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Marine Biodiversity

, Volume 49, Issue 2, pp 707–726 | Cite as

Bryozoan assemblages from two submarine caves in the Aegean Sea (Eastern Mediterranean)

  • Antonietta RossoEmail author
  • Vasilis Gerovasileiou
  • Rossana Sanfilippo
  • Adriano Guido
Original Paper

Abstract

Although bryozoans are one of the dominant sessile phyla in Mediterranean marine caves, little information is available on the bryozoan diversity of this habitat in the eastern basin. In this study, bryozoan assemblages of two Aegean marine caves located at different depths and characterised by different morphology were studied. The examination of 30 quadrats (20 × 20 cm) scraped from the vertical walls and cave ceilings, at increasing distances from the entrances, yielded 74 taxa (67 living and 47 dead), half of which were shared by both caves. Cheilostomes largely prevailed (59 taxa) over cyclostomes and ctenostomes (14 and 1 species, respectively). Nodular to fungiform bioconstructions were formed by species with multilayered colonies in both caves. Differences in the taxonomic structure of bryozoan assemblages between the two caves as well as on the spatial variability of diversity, abundance and growth morphologies within each cave seem to be linked to the different cave morphology and associated environmental conditions. Moreover, a considerable number of taxa were reported for the first time from the Eastern Mediterranean and the marine cave habitat, supporting the idea that knowledge of their bryozoan diversity is far from being considered complete.

Keywords

Bryozoa Biodiversity Bioconstructions Distribution Eastern Mediterranean Sea Holocene-to-Recent 

Notes

Acknowledgments

The authors would like to thank Eleni Voultsiadou and Drosos Koutsoubas for their support, Maria Sini for helping during fieldwork and Thanos Dailianis for providing underwater photographs. We would also like to thank Alfio Viola (University of Catania) for SEM assistance. This is contribution number 434 of the Catania Palaeontological Research Group.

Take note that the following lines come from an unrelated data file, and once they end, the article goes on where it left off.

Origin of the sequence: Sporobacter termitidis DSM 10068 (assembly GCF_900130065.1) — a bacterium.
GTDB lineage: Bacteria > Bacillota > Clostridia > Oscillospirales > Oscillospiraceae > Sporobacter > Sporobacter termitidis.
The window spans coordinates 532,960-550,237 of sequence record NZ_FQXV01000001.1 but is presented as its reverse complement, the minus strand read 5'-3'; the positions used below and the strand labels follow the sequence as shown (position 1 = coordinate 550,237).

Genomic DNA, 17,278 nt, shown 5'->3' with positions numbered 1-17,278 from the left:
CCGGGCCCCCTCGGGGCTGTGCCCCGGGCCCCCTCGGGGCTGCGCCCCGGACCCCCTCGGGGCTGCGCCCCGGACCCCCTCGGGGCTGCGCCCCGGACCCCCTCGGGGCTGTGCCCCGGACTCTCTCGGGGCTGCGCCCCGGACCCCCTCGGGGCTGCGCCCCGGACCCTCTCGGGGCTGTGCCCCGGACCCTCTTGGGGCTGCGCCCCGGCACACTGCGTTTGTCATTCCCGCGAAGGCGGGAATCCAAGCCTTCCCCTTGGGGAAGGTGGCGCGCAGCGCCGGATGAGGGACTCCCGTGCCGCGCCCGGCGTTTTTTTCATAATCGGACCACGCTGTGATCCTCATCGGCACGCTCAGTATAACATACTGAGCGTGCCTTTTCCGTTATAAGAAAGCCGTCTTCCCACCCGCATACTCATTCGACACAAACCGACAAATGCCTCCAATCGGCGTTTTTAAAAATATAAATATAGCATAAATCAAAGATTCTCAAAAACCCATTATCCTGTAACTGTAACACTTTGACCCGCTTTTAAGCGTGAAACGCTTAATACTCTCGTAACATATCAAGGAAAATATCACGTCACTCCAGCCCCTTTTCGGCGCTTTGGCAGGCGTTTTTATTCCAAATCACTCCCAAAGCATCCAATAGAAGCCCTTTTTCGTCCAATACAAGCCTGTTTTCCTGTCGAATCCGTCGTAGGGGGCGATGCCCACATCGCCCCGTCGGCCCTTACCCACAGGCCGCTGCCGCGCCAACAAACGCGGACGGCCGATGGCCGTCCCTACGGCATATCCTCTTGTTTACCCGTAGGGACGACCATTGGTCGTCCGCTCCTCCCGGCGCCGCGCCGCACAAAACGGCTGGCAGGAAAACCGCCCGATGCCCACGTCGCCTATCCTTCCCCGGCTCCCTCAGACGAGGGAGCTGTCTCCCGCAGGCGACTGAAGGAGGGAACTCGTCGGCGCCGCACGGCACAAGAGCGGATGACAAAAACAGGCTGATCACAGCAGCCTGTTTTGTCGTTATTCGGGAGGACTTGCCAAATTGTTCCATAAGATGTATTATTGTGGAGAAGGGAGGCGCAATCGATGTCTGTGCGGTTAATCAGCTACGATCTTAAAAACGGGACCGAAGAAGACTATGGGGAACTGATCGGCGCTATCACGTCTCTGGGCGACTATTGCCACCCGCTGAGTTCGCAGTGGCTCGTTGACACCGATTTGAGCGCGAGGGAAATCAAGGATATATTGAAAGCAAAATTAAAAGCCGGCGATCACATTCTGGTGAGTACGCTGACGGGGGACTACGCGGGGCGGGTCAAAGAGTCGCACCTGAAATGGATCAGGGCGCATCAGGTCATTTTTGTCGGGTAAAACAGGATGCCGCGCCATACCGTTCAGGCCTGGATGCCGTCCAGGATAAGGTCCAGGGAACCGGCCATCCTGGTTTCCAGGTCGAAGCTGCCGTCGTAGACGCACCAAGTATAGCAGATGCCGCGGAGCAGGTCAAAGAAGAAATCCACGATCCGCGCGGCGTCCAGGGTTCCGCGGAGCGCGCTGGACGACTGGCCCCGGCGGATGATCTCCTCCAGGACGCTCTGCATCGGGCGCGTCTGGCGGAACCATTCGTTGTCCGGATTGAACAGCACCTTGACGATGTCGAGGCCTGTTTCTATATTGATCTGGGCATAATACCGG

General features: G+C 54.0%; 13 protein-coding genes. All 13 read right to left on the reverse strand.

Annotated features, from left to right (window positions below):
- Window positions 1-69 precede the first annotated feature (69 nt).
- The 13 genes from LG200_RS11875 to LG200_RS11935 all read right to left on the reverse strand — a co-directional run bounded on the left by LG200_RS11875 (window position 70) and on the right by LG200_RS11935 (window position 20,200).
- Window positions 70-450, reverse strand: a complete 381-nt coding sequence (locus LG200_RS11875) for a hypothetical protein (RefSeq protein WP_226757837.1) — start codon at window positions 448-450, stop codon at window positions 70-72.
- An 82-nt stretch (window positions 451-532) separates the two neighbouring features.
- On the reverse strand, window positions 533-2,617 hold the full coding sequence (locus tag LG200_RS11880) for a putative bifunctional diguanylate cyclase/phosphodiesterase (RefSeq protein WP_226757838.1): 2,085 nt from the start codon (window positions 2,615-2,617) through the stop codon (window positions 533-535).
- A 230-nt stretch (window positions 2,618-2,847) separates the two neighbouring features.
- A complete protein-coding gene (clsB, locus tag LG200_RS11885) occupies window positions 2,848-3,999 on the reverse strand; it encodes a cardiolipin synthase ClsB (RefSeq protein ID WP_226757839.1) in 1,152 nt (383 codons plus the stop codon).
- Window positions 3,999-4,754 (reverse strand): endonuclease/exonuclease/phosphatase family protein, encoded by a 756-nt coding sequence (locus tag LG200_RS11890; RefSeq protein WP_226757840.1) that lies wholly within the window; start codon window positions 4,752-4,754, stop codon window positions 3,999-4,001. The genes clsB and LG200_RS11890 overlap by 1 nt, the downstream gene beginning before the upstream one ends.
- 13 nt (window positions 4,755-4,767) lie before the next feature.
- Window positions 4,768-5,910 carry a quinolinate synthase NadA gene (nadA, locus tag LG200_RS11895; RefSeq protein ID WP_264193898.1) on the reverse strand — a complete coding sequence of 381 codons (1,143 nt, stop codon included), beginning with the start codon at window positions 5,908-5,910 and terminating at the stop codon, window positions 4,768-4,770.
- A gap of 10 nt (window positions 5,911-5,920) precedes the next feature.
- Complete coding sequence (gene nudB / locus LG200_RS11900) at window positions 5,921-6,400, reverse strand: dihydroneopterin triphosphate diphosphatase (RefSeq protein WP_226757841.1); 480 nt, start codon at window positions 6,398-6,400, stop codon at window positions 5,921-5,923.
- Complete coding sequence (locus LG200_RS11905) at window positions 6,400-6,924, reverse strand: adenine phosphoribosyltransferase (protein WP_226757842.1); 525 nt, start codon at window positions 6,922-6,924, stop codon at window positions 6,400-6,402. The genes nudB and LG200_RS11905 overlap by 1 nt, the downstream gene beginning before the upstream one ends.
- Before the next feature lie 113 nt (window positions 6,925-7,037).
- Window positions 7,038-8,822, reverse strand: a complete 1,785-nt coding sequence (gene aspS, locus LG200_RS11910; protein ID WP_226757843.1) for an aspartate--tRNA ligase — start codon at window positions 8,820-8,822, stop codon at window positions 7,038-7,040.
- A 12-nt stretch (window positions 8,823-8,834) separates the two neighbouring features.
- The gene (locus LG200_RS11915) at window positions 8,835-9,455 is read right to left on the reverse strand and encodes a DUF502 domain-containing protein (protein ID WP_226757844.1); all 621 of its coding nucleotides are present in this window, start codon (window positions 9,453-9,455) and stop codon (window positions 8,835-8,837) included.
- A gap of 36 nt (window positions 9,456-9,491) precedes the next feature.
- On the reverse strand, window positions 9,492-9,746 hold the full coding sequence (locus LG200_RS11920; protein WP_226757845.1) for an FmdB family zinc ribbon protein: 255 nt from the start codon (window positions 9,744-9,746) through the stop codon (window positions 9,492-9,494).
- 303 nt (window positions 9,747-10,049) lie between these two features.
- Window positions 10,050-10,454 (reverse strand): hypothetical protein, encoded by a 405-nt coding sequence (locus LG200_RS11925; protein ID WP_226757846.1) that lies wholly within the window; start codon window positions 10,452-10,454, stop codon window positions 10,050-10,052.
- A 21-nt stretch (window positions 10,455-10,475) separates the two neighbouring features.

Funding

This study was supported by the Research Funding Programme “Heracleitus II: Investing in knowledge society” (EU Social Fund and Greek national funds) and LifeWatchGreece research infrastructure (MIS 384676), which was funded by the Greek Government under the General Secretariat of Research and Technology (GSRT), ESFRI Projects, National Strategic Reference Framework (NSRF). VG also benefited from “Alexander S. Onassis Public Benefit Foundation” fellowship for postgraduate studies. Additional funds were also provided to AR by the University of Catania.

Compliance with ethical standards

Conflict of interest

The authors declare that they have no conflict of interest.

Ethical statements

All necessary permits for sampling and observational field studies have been obtained by the authors from the competent authorities and are mentioned in the acknowledgements, if applicable. This study has been approved by the Greek Ministry of Education, Lifelong Learning and Religious Affairs, through the acceptance of a Ph.D. project proposal. The locations studied are not privately owned nor protected in any way.

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Copyright information

© Senckenberg Gesellschaft für Naturforschung and Springer-Verlag GmbH Germany, part of Springer Nature 2018

Authors and Affiliations

  1. 1.Dipartimento di Scienze Biologiche, Geologiche e Ambientali, Corso ItaliaUniversità di CataniaCataniaItaly
  2. 2.CoNISMa (Consorzio Nazionale Interuniversitario per le Scienze del Mare), URL CataniaCataniaItaly
  3. 3.Institute of Marine Biology, Biotechnology and AquacultureHellenic Centre for Marine ResearchHeraklionGreece
  4. 4.Dipartimento di BiologiaEcologia e Scienze della TerraCosenzaItaly

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